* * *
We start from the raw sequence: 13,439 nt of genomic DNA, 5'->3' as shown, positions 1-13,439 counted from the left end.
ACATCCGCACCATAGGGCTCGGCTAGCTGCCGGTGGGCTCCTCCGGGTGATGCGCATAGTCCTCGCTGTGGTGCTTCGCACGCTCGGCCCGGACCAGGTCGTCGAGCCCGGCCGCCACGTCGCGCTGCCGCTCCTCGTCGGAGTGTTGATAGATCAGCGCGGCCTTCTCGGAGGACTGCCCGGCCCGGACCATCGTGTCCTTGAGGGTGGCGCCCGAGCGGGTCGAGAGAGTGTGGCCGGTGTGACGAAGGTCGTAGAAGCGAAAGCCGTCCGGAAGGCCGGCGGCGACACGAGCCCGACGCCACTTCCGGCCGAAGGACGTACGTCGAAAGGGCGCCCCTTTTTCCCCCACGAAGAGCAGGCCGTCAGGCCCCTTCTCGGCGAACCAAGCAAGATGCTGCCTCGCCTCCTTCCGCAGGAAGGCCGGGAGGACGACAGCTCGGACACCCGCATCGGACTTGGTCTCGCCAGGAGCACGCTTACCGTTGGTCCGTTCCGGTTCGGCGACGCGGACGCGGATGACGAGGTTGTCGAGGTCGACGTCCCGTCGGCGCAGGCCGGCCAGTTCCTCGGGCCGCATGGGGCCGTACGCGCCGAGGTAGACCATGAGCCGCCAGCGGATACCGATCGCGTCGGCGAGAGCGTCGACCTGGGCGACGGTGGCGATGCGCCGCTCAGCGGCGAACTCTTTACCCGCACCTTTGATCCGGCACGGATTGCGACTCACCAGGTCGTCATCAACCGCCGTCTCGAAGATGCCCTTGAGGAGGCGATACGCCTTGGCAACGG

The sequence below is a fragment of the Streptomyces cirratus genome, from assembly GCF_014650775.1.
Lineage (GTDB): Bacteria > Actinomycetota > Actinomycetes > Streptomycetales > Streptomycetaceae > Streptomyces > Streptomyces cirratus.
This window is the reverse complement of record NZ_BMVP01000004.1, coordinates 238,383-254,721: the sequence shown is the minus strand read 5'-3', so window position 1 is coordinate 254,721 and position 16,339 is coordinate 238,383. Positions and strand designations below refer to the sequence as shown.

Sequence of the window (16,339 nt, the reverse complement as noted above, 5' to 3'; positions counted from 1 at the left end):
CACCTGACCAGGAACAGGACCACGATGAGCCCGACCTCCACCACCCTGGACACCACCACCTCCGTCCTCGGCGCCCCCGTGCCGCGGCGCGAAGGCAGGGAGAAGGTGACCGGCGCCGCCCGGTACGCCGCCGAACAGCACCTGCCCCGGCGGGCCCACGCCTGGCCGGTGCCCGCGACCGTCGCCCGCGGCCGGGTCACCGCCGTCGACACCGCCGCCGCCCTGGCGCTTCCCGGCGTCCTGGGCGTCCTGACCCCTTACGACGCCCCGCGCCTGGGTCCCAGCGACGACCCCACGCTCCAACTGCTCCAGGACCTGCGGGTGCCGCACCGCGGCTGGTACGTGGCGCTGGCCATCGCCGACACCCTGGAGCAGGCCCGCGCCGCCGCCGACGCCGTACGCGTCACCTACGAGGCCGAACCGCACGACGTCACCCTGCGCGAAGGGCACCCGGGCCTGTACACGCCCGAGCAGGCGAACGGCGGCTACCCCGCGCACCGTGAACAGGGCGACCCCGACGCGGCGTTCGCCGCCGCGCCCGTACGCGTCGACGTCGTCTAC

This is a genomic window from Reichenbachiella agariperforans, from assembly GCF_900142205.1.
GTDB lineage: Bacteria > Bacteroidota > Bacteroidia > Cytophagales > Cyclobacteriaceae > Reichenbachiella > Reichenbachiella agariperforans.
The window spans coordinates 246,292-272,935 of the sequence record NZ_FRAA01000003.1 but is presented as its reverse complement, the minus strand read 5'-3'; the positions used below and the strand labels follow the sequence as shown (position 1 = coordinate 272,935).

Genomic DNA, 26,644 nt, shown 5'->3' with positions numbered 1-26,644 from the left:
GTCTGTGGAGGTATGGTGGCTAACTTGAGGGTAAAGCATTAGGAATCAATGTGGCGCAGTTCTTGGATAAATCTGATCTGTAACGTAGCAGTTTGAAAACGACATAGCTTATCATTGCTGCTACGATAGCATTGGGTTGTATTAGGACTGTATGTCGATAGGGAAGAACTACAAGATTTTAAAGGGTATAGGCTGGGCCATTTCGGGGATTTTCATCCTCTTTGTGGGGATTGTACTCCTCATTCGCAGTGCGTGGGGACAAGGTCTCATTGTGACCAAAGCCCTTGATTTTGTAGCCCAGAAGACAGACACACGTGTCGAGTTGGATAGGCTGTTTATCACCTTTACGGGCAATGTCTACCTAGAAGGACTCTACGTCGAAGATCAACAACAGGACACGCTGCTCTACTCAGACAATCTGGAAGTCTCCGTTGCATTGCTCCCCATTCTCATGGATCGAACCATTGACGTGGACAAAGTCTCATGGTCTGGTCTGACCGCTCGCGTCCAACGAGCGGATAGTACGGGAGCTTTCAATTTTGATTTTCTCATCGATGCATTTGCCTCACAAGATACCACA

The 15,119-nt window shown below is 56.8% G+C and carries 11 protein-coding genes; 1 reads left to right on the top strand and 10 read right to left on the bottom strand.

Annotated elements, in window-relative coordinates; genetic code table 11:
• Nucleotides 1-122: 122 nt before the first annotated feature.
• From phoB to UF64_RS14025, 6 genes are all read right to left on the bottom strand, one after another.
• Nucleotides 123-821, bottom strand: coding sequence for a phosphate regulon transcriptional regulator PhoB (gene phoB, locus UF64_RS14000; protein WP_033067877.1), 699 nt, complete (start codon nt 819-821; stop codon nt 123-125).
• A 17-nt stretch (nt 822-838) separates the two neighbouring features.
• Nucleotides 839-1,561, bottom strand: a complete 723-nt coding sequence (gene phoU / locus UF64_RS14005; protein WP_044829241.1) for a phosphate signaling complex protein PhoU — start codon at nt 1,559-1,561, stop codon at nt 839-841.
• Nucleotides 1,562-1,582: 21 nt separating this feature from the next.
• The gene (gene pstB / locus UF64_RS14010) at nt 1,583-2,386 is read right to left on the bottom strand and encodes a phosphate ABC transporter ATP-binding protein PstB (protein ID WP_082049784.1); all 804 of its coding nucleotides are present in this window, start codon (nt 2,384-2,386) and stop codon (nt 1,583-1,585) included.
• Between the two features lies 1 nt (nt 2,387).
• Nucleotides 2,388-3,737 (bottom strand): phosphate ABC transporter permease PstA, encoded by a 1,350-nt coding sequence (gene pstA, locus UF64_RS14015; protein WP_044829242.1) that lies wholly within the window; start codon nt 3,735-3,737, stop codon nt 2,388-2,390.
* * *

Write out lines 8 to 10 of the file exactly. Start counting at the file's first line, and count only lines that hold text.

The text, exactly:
This is a genomic window from Reichenbachiella agariperforans, from assembly GCF_900142205.1.
GTDB lineage: Bacteria > Bacteroidota > Bacteroidia > Cytophagales > Cyclobacteriaceae > Reichenbachiella > Reichenbachiella agariperforans.
The window spans coordinates 246,292-272,935 of the sequence record NZ_FRAA01000003.1 but is presented as its reverse complement, the minus strand read 5'-3'; the positions used below and the strand labels follow the sequence as shown (position 1 = coordinate 272,935).